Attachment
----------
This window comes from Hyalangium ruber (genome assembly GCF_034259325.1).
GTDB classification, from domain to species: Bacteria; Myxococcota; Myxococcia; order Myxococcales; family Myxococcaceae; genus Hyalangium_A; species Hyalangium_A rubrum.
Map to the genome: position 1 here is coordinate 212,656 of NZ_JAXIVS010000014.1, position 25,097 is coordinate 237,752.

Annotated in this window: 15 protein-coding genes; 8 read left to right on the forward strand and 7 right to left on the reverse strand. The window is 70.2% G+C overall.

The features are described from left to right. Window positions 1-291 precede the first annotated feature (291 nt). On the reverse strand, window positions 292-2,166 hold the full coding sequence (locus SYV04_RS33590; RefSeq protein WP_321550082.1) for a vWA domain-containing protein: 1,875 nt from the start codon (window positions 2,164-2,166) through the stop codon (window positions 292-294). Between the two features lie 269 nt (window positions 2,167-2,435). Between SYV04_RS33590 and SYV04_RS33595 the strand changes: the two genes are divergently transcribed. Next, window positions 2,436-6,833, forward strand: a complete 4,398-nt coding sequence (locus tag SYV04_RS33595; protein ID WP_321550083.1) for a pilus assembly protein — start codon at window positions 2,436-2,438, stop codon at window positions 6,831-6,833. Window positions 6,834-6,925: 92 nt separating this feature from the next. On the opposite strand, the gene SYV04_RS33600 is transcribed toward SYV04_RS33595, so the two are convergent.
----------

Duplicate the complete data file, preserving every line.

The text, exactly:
This window comes from Hyalangium ruber (genome assembly GCF_034259325.1).
GTDB classification, from domain to species: Bacteria; Myxococcota; Myxococcia; order Myxococcales; family Myxococcaceae; genus Hyalangium_A; species Hyalangium_A rubrum.
Map to the genome: position 1 here is coordinate 212,656 of NZ_JAXIVS010000014.1, position 25,097 is coordinate 237,752.

Annotated in this window: 15 protein-coding genes; 8 read left to right on the forward strand and 7 right to left on the reverse strand. The window is 70.2% G+C overall.

The features are described from left to right. Window positions 1-291 precede the first annotated feature (291 nt). On the reverse strand, window positions 292-2,166 hold the full coding sequence (locus SYV04_RS33590; RefSeq protein WP_321550082.1) for a vWA domain-containing protein: 1,875 nt from the start codon (window positions 2,164-2,166) through the stop codon (window positions 292-294). Between the two features lie 269 nt (window positions 2,167-2,435). Between SYV04_RS33590 and SYV04_RS33595 the strand changes: the two genes are divergently transcribed. Next, window positions 2,436-6,833, forward strand: a complete 4,398-nt coding sequence (locus tag SYV04_RS33595; protein ID WP_321550083.1) for a pilus assembly protein — start codon at window positions 2,436-2,438, stop codon at window positions 6,831-6,833. Window positions 6,834-6,925: 92 nt separating this feature from the next. On the opposite strand, the gene SYV04_RS33600 is transcribed toward SYV04_RS33595, so the two are convergent.